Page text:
a few years ago, my canon was replaced by canon with a canon PowerShot SX60HS and until recently has done well. Now, there is an issue with photos coming out grainy, As an example, the Blue Heron was taken at a further distance than the Merganser but the merganser photo is really grainy. Both were taken with the same settings at the same time of day.
I suspect the problem was caused in the second picture by the wrong camera settings.
In the first picture, you have plenty of light falling on the subject and you have good image quality.
In the second picturethere appeares to be less light falling on the sensor causing a loss of image quality. This can happen if the iso is set too high to compensate for a very fast shutter speed. Max iso with low light will reduce image quality. I also suspect there may have been some camera shake or digital zoom involved. Also if you cropped a lot this will show up more imperfections.
I feel you will get better results by trying the following.
1- If you have good light try using the P (Programme) setting. This will enable you to shot raw (or raw + jpg) to enable you to improve image quality. The in-camera jpg's sometimes look oversharpened which can create artifacts. You can avoid that by shooting raw and developing the picture yourself in Canon DPP or whatever software you choose. Using P mode will automaticaly select the best settings for the shooting conditions.
2- If you are shooting in manual mode check that you are not maxing the iso which will cause grain. You might need a wider aperture (lower F-Number) and a slower shutter speed and less iso. But you don't want a very show shutter speed to avoid camera shake.
3- Improve stability at high zoom by using the eyepiece instead of the lcd screen. Your head will help to stabilize the camera. Also if you don't have a tripod, lean the camera against a tree or other opject.Get as close as you can to the subject to avoid cropping too much in post production.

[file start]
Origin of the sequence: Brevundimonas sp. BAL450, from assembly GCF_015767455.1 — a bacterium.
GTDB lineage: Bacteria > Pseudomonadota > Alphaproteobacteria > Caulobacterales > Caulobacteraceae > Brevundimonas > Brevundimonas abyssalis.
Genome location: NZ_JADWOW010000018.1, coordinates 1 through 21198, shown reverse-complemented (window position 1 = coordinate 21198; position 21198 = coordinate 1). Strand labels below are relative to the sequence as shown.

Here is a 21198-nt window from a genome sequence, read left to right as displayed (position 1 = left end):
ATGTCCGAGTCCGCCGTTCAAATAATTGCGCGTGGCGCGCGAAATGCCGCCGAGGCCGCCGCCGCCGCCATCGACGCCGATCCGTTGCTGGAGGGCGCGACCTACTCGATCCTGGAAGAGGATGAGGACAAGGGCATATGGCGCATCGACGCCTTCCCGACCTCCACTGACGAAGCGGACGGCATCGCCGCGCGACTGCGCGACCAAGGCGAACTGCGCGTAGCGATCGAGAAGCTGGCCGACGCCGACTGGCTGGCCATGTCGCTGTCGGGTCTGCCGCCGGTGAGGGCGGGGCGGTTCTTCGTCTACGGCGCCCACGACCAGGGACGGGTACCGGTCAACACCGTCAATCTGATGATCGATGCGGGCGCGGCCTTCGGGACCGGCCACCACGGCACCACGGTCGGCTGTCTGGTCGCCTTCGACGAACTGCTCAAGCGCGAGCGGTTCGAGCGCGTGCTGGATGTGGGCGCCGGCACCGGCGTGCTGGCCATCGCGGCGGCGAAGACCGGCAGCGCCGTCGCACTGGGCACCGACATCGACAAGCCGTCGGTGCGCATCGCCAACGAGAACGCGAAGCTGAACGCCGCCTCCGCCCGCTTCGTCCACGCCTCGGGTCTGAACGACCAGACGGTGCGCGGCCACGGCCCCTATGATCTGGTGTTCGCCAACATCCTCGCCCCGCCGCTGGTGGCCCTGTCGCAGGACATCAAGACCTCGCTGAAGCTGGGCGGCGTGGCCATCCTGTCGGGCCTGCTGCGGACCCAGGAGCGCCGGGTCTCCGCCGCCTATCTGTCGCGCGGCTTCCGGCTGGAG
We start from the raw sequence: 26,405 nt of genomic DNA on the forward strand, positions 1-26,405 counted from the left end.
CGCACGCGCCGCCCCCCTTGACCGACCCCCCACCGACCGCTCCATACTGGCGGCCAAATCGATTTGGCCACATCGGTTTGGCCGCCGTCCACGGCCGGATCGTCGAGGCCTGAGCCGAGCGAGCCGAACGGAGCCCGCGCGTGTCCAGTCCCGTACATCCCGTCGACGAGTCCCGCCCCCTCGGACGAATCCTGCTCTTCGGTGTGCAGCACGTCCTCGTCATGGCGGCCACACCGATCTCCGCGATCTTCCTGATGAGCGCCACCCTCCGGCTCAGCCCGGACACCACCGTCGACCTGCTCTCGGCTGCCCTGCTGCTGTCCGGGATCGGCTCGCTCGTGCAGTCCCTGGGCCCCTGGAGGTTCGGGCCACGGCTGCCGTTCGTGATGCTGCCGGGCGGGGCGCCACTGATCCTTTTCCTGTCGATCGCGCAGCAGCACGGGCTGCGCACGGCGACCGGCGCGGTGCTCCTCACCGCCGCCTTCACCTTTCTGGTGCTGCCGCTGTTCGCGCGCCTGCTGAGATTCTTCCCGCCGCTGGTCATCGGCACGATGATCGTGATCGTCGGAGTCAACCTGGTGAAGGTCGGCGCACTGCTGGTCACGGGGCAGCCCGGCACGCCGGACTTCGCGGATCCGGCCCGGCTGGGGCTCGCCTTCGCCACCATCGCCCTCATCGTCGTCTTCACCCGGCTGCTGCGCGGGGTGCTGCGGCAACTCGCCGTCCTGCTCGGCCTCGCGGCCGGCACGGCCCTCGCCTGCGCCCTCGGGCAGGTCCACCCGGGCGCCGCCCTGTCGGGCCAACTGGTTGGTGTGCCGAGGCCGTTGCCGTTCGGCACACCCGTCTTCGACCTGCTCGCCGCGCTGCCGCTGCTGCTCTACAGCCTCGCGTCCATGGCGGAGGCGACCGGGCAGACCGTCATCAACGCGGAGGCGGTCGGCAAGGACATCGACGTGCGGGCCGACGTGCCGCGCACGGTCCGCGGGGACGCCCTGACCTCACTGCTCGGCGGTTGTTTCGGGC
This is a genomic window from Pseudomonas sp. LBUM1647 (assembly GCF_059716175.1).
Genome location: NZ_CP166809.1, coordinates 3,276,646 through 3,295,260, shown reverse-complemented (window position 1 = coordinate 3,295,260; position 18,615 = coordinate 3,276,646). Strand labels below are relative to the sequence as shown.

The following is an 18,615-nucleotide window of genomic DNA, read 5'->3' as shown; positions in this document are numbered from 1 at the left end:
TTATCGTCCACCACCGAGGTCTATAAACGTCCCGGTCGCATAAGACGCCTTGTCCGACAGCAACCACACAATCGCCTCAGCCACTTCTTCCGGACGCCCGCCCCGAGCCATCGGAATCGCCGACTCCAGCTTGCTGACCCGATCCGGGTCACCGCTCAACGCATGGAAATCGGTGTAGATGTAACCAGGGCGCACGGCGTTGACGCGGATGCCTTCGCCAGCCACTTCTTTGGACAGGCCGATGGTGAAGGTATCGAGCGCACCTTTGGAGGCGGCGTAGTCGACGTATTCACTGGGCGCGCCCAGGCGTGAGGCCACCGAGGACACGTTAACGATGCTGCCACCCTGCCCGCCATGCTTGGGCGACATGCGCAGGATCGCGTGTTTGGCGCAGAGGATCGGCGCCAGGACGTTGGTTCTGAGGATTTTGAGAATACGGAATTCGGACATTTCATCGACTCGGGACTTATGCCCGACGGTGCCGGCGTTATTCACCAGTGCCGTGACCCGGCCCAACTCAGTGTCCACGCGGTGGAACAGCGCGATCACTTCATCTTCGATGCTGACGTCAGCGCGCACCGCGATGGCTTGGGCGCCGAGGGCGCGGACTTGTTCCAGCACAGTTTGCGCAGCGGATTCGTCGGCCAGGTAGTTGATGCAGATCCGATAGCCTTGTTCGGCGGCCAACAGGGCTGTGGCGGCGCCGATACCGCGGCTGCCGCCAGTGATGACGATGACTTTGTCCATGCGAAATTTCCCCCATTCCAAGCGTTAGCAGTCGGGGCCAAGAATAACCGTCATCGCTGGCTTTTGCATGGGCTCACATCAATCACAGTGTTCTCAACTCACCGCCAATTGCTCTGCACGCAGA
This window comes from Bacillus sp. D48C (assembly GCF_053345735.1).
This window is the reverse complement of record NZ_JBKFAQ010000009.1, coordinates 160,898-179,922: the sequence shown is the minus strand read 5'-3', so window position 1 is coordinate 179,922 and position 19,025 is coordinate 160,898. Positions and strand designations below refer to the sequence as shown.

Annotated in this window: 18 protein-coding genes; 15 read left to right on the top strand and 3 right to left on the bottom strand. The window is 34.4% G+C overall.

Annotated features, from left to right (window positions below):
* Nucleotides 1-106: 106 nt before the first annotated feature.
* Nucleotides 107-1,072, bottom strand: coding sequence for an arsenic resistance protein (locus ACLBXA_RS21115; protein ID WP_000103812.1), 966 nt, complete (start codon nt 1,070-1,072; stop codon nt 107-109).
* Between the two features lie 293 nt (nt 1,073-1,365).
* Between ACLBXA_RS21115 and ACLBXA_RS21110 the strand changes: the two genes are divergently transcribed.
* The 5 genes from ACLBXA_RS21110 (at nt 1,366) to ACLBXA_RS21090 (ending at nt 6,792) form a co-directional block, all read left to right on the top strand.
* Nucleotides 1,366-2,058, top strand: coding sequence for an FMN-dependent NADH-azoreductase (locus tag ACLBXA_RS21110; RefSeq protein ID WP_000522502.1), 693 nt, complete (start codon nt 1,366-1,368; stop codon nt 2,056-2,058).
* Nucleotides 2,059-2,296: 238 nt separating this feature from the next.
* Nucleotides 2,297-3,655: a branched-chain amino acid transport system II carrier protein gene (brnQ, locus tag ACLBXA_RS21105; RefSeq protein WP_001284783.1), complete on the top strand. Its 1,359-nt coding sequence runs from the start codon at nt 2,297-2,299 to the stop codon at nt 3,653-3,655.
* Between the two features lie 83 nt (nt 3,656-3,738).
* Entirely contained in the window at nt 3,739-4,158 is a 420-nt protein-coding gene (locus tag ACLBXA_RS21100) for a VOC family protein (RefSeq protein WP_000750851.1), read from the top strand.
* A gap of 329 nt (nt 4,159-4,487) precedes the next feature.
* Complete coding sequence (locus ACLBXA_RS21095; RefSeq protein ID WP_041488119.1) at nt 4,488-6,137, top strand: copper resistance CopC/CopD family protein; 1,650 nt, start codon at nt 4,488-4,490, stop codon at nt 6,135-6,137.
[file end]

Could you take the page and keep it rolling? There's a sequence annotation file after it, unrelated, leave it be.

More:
Of course, without knowing the exact camera settings, I am only taking an educated guess about what might have happened.
It can be very annoying when you miss a good picture. I do hope you were able to get some better shots of the Merganser another time.
My ISo is usually at 200. The Heron should have had less light since the trees were covering it and the Merganser was right out in the open. Using the Viewpiece is not an option for me. Because of the type of glasses I wear. the LCD screen works better for me. Normally my settings are on manual with an iso of about 200.
200 iso will give you decent pictures in good light. My only other thought is that the Merganser shot has digital zoom or is heavily cropped. There is also the possibility of camera shake but that would not explain the grain*. Generally you can remove most of the grain with software. But you can't do much with camera shake. It would help if its possible to get nearer to the subject. Thats easier said than done with wildlife photos.
* The in-camera jpg conversion produces sharpening artifacts which are distracting at high magnifications. That's why I prefer to shoot raw.
Thanks for the extra information. Your settings and camera technique seem to be just fine.
In that case, the grainy effect and lthe loss of image quality is possibly caused by excessive cropping, digital zoom and jpg sharpening artifacts. Sharpening artifacts can often look like coarse grain.
If its possible to post the original file somewhere it will be easier to check.
If there was líttle post cropping, then I would suspect the poor image quality is due to in-camera digital zoom and jpg artifacts. In retrospect, shooting raw would give you a better starting point and avoid the jpg artifacts. In "P" mode I think digital zoom is disabled. If just the optical zoom is used, you can later upsize the image online* or with other software to get much better results compared to digital zoom.
* eg. https://deep-image.ai/